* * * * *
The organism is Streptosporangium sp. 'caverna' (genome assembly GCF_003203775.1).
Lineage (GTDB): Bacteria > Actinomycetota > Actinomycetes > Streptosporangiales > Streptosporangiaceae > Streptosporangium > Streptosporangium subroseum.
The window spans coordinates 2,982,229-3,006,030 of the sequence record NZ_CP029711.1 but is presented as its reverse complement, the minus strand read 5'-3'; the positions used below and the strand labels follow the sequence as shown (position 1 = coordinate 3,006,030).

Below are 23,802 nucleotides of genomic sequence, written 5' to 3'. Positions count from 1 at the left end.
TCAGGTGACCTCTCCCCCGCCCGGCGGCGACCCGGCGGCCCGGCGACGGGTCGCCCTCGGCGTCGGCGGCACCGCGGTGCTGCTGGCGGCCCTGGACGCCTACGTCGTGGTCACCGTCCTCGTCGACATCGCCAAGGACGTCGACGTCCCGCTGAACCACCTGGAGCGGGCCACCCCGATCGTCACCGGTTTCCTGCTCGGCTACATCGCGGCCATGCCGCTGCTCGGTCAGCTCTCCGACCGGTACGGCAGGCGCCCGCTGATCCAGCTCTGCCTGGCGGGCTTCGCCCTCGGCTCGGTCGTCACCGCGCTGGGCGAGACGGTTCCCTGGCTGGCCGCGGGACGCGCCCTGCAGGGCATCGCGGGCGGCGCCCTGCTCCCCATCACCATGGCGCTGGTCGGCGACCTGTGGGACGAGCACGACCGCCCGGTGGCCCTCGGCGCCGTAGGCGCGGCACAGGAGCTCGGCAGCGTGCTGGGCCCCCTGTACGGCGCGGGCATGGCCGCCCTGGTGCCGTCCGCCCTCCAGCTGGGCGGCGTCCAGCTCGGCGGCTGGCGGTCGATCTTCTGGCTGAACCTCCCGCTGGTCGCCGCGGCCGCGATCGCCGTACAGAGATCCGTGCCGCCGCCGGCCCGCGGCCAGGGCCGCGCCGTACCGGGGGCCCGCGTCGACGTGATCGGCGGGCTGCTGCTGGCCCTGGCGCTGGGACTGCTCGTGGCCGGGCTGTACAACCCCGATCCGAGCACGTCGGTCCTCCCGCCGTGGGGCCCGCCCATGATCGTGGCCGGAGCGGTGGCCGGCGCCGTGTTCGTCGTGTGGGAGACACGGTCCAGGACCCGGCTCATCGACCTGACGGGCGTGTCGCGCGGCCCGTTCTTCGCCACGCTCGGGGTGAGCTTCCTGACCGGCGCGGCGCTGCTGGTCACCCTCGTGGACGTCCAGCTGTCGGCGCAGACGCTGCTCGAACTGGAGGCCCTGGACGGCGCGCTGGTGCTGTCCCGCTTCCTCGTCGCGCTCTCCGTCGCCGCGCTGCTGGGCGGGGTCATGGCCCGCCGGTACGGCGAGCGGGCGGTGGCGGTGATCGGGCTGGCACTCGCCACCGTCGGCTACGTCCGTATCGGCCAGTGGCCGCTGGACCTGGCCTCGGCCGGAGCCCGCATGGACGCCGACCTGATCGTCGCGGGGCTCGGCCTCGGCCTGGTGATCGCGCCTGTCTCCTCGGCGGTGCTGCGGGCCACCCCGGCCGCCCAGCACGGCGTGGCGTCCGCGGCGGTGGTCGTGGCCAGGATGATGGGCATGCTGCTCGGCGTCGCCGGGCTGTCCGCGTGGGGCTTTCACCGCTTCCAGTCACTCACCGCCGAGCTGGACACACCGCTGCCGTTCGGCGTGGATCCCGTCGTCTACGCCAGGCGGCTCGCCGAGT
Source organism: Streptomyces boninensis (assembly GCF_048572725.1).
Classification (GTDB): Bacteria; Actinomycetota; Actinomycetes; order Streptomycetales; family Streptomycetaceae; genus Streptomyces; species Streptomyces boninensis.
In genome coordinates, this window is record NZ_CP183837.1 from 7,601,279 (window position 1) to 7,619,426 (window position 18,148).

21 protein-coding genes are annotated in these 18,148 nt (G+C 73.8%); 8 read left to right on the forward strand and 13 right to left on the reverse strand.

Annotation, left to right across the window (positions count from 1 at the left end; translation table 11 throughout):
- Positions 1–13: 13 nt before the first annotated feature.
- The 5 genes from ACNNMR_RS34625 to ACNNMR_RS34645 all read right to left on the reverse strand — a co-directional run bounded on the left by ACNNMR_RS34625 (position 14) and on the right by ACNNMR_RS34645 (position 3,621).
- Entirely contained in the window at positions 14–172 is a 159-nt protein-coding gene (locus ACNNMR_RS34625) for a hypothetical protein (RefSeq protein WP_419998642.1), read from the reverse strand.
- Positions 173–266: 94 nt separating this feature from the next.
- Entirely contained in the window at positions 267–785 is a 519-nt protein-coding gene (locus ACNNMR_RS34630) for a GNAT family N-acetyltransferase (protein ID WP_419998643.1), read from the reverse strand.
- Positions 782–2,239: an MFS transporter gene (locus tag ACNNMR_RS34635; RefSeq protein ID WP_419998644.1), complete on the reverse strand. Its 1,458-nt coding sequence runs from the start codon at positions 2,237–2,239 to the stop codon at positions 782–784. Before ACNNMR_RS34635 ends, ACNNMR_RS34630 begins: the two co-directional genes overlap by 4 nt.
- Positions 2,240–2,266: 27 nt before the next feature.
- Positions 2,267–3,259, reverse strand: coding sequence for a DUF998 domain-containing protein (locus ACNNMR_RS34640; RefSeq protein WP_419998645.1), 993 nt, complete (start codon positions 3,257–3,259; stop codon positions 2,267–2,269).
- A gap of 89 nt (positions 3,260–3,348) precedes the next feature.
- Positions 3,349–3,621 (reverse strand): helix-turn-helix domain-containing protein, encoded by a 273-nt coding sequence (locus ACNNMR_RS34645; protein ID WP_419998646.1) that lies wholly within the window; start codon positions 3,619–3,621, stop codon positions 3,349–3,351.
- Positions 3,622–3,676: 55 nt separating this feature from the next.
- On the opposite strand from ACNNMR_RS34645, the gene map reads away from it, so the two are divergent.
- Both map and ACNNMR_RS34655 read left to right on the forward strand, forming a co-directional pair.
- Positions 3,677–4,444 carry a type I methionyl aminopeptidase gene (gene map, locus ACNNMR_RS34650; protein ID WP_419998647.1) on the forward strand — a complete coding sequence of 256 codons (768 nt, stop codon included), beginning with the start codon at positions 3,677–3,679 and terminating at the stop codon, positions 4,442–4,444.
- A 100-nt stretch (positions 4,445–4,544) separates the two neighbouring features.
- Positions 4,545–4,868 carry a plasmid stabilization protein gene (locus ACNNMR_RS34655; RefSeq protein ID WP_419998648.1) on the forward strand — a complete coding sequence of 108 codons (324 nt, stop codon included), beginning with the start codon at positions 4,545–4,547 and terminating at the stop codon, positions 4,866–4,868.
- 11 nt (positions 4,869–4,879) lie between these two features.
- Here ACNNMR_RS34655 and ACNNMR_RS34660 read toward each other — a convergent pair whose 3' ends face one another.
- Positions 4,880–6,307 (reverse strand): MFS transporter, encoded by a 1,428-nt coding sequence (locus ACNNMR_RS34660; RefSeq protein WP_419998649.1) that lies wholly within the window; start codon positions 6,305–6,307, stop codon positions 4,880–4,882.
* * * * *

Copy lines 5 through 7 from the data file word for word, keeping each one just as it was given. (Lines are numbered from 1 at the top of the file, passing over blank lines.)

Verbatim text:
TCAGGTGACCTCTCCCCCGCCCGGCGGCGACCCGGCGGCCCGGCGACGGGTCGCCCTCGGCGTCGGCGGCACCGCGGTGCTGCTGGCGGCCCTGGACGCCTACGTCGTGGTCACCGTCCTCGTCGACATCGCCAAGGACGTCGACGTCCCGCTGAACCACCTGGAGCGGGCCACCCCGATCGTCACCGGTTTCCTGCTCGGCTACATCGCGGCCATGCCGCTGCTCGGTCAGCTCTCCGACCGGTACGGCAGGCGCCCGCTGATCCAGCTCTGCCTGGCGGGCTTCGCCCTCGGCTCGGTCGTCACCGCGCTGGGCGAGACGGTTCCCTGGCTGGCCGCGGGACGCGCCCTGCAGGGCATCGCGGGCGGCGCCCTGCTCCCCATCACCATGGCGCTGGTCGGCGACCTGTGGGACGAGCACGACCGCCCGGTGGCCCTCGGCGCCGTAGGCGCGGCACAGGAGCTCGGCAGCGTGCTGGGCCCCCTGTACGGCGCGGGCATGGCCGCCCTGGTGCCGTCCGCCCTCCAGCTGGGCGGCGTCCAGCTCGGCGGCTGGCGGTCGATCTTCTGGCTGAACCTCCCGCTGGTCGCCGCGGCCGCGATCGCCGTACAGAGATCCGTGCCGCCGCCGGCCCGCGGCCAGGGCCGCGCCGTACCGGGGGCCCGCGTCGACGTGATCGGCGGGCTGCTGCTGGCCCTGGCGCTGGGACTGCTCGTGGCCGGGCTGTACAACCCCGATCCGAGCACGTCGGTCCTCCCGCCGTGGGGCCCGCCCATGATCGTGGCCGGAGCGGTGGCCGGCGCCGTGTTCGTCGTGTGGGAGACACGGTCCAGGACCCGGCTCATCGACCTGACGGGCGTGTCGCGCGGCCCGTTCTTCGCCACGCTCGGGGTGAGCTTCCTGACCGGCGCGGCGCTGCTGGTCACCCTCGTGGACGTCCAGCTGTCGGCGCAGACGCTGCTCGAACTGGAGGCCCTGGACGGCGCGCTGGTGCTGTCCCGCTTCCTCGTCGCGCTCTCCGTCGCCGCGCTGCTGGGCGGGGTCATGGCCCGCCGGTACGGCGAGCGGGCGGTGGCGGTGATCGGGCTGGCACTCGCCACCGTCGGCTACGTCCGTATCGGCCAGTGGCCGCTGGACCTGGCCTCGGCCGGAGCCCGCATGGACGCCGACCTGATCGTCGCGGGGCTCGGCCTCGGCCTGGTGATCGCGCCTGTCTCCTCGGCGGTGCTGCGGGCCACCCCGGCCGCCCAGCACGGCGTGGCGTCCGCGGCGGTGGTCGTGGCCAGGATGATGGGCATGCTGCTCGGCGTCGCCGGGCTGTCCGCGTGGGGCTTTCACCGCTTCCAGTCACTCACCGCCGAGCTGGACACACCGCTGCCGTTCGGCGTGGATCCCGTCGTCTACGCCAGGCGGCTCGCCGAGT
Source organism: Streptomyces boninensis (assembly GCF_048572725.1).
Classification (GTDB): Bacteria; Actinomycetota; Actinomycetes; order Streptomycetales; family Streptomycetaceae; genus Streptomyces; species Streptomyces boninensis.